I needed a wheelbarrow the other day. Had to mix a bunch of bags of concrete for a small slab I wanted to pour out in the old Mancamp area by the canal out back. Unless you do a lot of heavy yard work or construction work around the house it’s not something you usually have. They’re a bit pricey to start with and they’re big and bulky and difficult store for that one time you get to use it all year. So I asked my neighbor if he had one I could borrow.
He said he had one and was about to trash it. “It’s all screwed up. Doesnt even roll.”
I figured as long as the pan was good I didn’t need it to roll. I could just basically set it next to the slab form and mix the concrete in place. So I lugged it over. It’s a beat up old thing, rusty in some areas. Patchy with splotches of concrete and plaster and who knows what else all over. The ends of the wood handles were pretty much rotted and shot at the bottom and someone had replaced the wheel with a bigger wheel that didn’t fit properly and done a really shoddy job of installing it.
The nuts, bolts and screws holding the wheel brackets were either stripped or bent or too rusted to actually work. A nut was missing from one of them and nails had been driven in and bent in an attempt to keep the bracket from shifting and in turn keep the wheel from shimmying off. Whoever had replaced that wheel had done so in an obvious move of desperation. A last ditch effort to get whatever job was at hand complete and then be done with that rusty, rickety old thing.
“You can toss it when you’re done with it,” my neighbor had told me.
And I used it like that, too. Yeah, it was a bit cumbersome. Had it been in perfect working order I probably could have gotten the job done a bit sooner, maybe a bit easier. But, as it was, even with a wheel that wouldn’t spin and that would come off and dig into the ground, it actually helped me get the concrete mixed and the slab poured.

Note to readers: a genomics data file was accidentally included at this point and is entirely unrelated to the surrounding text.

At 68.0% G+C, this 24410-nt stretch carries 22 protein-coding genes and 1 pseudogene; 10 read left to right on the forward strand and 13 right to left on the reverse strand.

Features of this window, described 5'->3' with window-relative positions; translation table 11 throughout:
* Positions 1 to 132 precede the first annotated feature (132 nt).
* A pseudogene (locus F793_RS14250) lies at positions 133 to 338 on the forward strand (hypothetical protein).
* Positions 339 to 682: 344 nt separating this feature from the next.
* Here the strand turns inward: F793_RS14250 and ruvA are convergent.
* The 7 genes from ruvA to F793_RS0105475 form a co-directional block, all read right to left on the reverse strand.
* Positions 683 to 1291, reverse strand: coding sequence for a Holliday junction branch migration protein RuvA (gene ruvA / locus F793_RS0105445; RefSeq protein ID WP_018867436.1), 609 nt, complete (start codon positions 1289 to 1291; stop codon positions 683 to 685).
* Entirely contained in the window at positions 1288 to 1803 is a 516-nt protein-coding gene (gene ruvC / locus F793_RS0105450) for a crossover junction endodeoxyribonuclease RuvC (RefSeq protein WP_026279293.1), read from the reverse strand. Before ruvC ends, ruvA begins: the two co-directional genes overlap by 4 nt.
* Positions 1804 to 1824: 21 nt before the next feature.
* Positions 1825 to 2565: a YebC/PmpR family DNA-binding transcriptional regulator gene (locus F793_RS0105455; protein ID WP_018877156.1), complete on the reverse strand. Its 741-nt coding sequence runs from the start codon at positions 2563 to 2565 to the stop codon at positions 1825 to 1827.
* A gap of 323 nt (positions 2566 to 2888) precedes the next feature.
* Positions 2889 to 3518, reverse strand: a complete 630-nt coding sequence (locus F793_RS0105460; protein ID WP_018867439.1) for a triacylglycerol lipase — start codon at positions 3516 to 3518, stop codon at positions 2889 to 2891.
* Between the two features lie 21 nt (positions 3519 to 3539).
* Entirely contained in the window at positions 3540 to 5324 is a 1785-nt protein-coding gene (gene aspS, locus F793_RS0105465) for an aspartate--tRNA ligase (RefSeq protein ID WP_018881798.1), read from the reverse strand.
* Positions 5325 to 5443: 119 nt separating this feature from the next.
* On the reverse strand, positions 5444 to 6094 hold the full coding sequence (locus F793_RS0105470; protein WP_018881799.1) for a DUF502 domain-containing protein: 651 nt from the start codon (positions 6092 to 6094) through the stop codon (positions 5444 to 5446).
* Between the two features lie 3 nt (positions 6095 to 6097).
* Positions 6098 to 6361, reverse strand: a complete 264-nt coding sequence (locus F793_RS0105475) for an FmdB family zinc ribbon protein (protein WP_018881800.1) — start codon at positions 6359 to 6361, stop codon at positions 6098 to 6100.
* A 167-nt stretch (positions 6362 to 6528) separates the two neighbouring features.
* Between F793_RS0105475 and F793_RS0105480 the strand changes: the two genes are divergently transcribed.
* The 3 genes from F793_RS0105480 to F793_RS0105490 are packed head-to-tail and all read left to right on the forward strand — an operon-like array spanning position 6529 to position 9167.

The slab is by no means perfect, but that’s not the wheelbarrow’s fault. That is all on me. I am by no means a mason and mixing twelve 80 lb bags of concrete isn’t something I do all that often, thank heavens. Still, tho, the slab is good enough for its purpose.
I couldn’t bring myself to dump the wheelbarrow after all the work was done. No. I rinsed it clean. Set it upright against the fence to let the excess water runoff. To keep the rust from rusting, I suppose.
The next day I went out back to see how the concrete had set. Hoping the forms hadn’t burst and concrete hadn’t seeped and oozed out all over the place. It still looked good. I was sore all over, but I stood there pretty proud of my work and incredibly thankful for that wheelbarrow that now leaned up against the fence, ready to be dumped.
The wheelbarrow, despite its aesthetic shortcomings and its utilitarian issues had still proven itself useful. So I set out to fix it.
I pried the wheel off, straightened the nails out and yanked them out, unscrewed what nuts I could and ground the stubborn bolts and screws right off. I studied the “this wheel is too big for this barrow” situation, figured out a plan and carried it out. I cut steel angles to fit, drilled holes in them, found new nuts and bolts and now the wheelbarrow, while it wont make any magazine covers, sits there ready for use. It don’t look pretty mind you, but it’ll work just alike any ole new wheelbarrow.
It’s now a working, useful wheelbarrow and I have my Dad to thank for that. Every tool I used to fix the thing was once his: the hammer, the little sledge, the long screwdriver, the angle grinder. I even found 8 brand spanking new bolts in one of his old nuts and bolts containers and a piece of angle iron I could cut to fit.
And the actual know how. The ability to examine the problem, to see what was available to me and to come up with a solution – and a good one at that – and to do the actual work required is something that like tools, Dad passed on to me.
Dad’s been gone 3 years and he’s still proving himself useful. He is still around getting shit done. How about that?
Can’t think of a better birthday gift that I could ever give him. Felicidades, Papi!